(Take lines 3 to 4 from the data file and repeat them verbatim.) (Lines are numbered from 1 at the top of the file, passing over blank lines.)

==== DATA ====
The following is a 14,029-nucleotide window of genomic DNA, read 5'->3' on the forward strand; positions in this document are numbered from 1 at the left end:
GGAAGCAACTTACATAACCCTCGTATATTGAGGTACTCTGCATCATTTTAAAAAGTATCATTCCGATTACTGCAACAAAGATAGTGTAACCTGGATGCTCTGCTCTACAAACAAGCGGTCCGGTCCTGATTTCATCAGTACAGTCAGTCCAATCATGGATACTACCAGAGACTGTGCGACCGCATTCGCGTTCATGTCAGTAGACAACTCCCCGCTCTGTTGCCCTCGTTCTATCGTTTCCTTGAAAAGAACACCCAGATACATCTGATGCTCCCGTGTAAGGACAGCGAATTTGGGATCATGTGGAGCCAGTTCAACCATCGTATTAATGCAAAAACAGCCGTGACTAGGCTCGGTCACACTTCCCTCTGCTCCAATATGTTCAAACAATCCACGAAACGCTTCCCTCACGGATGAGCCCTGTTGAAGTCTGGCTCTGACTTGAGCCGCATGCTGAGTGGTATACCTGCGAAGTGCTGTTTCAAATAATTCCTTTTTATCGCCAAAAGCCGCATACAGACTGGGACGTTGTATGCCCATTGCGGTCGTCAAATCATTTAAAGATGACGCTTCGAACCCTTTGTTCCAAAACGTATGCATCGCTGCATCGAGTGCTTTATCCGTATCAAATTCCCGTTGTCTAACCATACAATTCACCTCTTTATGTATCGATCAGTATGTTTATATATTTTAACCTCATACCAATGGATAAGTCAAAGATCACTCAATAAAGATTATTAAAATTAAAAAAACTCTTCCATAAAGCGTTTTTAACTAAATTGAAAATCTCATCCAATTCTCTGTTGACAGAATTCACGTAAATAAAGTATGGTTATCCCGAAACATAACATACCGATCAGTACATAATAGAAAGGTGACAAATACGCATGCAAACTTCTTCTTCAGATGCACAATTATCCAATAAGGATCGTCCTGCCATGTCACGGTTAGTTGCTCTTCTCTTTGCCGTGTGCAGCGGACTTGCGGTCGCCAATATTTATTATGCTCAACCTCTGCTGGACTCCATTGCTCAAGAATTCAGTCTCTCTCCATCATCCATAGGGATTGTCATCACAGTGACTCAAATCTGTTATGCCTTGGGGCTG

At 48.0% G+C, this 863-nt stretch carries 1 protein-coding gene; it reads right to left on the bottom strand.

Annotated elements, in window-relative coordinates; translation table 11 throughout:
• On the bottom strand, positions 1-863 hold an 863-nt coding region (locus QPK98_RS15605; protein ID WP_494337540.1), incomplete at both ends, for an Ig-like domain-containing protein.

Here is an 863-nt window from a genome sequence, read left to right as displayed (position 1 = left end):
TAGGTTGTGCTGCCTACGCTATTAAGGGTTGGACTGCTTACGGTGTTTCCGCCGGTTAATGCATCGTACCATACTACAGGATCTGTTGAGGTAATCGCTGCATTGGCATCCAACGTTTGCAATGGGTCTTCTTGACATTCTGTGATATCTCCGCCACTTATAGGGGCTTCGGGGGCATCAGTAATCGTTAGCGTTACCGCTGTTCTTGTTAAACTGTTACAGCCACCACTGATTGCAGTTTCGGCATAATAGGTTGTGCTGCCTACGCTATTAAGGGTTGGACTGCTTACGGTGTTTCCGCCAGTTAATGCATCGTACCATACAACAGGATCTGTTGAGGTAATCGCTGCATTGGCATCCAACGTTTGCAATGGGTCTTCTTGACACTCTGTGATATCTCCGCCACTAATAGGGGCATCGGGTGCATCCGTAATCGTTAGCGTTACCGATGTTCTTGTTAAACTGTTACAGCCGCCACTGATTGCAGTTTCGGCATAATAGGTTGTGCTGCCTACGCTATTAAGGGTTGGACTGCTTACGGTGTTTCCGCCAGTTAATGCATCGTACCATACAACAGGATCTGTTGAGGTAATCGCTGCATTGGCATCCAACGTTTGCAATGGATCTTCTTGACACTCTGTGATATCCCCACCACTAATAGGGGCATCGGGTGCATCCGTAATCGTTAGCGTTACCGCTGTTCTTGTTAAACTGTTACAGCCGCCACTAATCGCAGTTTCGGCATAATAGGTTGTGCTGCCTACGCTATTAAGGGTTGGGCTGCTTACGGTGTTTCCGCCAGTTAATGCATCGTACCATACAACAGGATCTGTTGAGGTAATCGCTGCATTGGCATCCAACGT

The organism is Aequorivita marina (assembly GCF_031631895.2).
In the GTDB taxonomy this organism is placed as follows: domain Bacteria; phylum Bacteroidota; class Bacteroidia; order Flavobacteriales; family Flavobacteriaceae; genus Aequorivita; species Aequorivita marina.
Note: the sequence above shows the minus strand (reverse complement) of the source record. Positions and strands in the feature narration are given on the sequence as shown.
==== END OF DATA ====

At 48.0% G+C, this 863-nt stretch carries 1 protein-coding gene; it reads right to left on the bottom strand.

Annotated elements, in window-relative coordinates; translation table 11 throughout: